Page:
EL: Right.

RB: Into the house.

EL: Yeah, yeah.

RB: So I am a ... No, I'm a miserable cook. I'm-

EL: But you're a serious eater and we appreciate that here.

RB: Yeah, yeah. Yeah, yeah. I love to eat and people ask over and over again, "Did you use a test kitchen?"

EL: Yes, well I was gonna ask that.

RB: Yeah, yeah and of course I used a test kitchen. I'm 6'2. I weigh 230 pounds. I am a test kitchen. I am walking, breathing test kitchen.

EL: Okay. Fair enough. Does she still cook for you?

RB: Oh, gosh yeah. Yeah. She ... Pinto beans and ham are ... She has cooked Thanksgiving dinner since she got sick and I mean she might need a little help getting the turkey in the oven.

EL: Yeah.

RB: And this is a true story. In my county, if you have trouble getting your turkey into the ... My county in Alabama, if you cannot get your turkey into your oven on Thanksgiving, you can call the rescue squad and they will come out and help you.

EL: Yes, you mentioned that in the book.

RB: Yeah, yeah, yeah.

EL: And then you also mentioned the fact that you bought ... you were sent to buy the turkey for one dinner and then you decided you had to get a ride on the horse outside the supermarket, and the turkey ran away.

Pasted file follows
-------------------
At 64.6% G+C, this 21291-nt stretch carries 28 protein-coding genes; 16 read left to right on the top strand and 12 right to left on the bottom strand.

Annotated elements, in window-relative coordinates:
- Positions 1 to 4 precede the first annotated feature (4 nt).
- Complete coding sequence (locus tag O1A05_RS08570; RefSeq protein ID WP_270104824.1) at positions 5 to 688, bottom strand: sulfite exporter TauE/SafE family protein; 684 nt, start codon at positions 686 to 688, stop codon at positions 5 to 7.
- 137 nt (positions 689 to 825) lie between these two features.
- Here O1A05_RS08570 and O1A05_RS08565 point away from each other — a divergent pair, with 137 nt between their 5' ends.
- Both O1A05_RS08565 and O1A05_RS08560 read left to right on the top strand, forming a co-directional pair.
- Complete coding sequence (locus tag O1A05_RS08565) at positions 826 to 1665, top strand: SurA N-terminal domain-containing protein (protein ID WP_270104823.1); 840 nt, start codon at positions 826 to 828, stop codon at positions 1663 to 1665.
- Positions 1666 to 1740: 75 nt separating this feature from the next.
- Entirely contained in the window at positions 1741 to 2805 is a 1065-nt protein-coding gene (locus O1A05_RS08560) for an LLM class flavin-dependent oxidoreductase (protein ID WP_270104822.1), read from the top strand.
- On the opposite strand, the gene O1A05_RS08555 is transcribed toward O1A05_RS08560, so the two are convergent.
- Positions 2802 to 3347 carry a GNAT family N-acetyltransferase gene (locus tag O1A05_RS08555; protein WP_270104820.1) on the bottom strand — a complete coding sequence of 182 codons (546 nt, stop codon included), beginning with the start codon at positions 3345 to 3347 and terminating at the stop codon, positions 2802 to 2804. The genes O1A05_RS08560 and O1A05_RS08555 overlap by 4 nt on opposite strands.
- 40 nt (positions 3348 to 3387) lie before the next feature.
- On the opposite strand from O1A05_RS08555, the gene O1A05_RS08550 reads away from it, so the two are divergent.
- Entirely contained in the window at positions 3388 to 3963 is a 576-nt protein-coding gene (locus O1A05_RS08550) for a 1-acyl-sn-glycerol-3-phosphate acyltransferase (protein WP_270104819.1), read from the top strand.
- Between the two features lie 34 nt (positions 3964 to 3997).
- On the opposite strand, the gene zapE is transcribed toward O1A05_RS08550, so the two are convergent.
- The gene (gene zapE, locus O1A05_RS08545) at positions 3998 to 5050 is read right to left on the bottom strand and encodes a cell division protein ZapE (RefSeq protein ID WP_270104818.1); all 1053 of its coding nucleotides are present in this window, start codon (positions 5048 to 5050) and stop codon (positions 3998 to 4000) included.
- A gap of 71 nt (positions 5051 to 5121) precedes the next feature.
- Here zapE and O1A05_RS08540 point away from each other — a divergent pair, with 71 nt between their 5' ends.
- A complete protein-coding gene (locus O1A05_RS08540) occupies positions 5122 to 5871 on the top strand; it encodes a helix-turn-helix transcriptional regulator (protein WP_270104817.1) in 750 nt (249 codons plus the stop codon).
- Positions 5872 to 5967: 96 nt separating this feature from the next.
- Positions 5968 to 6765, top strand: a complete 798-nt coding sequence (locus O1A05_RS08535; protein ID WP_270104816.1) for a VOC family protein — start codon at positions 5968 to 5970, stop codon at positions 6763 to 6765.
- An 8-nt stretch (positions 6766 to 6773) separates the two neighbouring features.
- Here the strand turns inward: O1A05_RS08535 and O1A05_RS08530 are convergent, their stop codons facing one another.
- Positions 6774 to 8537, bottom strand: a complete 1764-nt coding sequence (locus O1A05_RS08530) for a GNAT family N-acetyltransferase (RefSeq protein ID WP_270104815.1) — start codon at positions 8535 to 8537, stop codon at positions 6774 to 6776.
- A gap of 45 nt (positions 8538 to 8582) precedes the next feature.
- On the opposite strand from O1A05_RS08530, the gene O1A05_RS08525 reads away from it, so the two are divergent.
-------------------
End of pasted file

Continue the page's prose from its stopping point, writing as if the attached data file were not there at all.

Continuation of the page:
RB: That might be as kindly put as I could've ever heard it. Thank you.

EL: I try to be charitable.

RB: Well there's no reason in locking somebody in this whole room and then beating them up. So I ... No. What I happened was I ... I had one job. Everybody else had a lot of jobs during the holidays. They had to procure trees, they had to blow mistletoe out of the trees with a shotgun. They had to buy presents and wrap presents. Well I wasn't trusted with anything like that because I was considered when I was five, six, seven, eight, nine simple-minded. So they ... I was turkey boy. My job was to carry the turkey from either the Piggly Wiggly or the AMP, carry it to the car. That was the only job I had.